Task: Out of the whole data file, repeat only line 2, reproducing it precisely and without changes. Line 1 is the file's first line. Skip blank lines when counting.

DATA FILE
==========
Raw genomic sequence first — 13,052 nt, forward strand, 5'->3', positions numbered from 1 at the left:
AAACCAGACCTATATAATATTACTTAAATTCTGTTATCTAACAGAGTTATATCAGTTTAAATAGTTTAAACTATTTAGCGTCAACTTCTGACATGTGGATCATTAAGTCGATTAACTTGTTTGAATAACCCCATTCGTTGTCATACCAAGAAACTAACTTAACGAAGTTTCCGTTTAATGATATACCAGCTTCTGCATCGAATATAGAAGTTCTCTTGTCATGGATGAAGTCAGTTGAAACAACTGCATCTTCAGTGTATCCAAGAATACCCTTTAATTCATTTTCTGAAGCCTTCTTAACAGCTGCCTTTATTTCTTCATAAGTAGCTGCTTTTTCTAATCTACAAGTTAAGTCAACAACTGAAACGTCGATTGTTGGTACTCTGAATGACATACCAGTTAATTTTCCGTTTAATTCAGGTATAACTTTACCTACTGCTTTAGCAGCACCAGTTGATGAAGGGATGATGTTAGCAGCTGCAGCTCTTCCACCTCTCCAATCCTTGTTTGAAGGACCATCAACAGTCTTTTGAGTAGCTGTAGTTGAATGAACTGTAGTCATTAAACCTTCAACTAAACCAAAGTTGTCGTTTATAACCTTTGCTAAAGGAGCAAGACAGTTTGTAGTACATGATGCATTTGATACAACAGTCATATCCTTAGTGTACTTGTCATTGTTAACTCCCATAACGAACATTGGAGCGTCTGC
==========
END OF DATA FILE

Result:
AAACCAGACCTATATAATATTACTTAAATTCTGTTATCTAACAGAGTTATATCAGTTTAAATAGTTTAAACTATTTAGCGTCAACTTCTGACATGTGGATCATTAAGTCGATTAACTTGTTTGAATAACCCCATTCGTTGTCATACCAAGAAACTAACTTAACGAAGTTTCCGTTTAATGATATACCAGCTTCTGCATCGAATATAGAAGTTCTCTTGTCATGGATGAAGTCAGTTGAAACAACTGCATCTTCAGTGTATCCAAGAATACCCTTTAATTCATTTTCTGAAGCCTTCTTAACAGCTGCCTTTATTTCTTCATAAGTAGCTGCTTTTTCTAATCTACAAGTTAAGTCAACAACTGAAACGTCGATTGTTGGTACTCTGAATGACATACCAGTTAATTTTCCGTTTAATTCAGGTATAACTTTACCTACTGCTTTAGCAGCACCAGTTGATGAAGGGATGATGTTAGCAGCTGCAGCTCTTCCACCTCTCCAATCCTTGTTTGAAGGACCATCAACAGTCTTTTGAGTAGCTGTAGTTGAATGAACTGTAGTCATTAAACCTTCAACTAAACCAAAGTTGTCGTTTATAACCTTTGCTAAAGGAGCAAGACAGTTTGTAGTACATGATGCATTTGATACAACAGTCATATCCTTAGTGTACTTGTCATTGTTAACTCCCATAACGAACATTGGAGCGTCTGC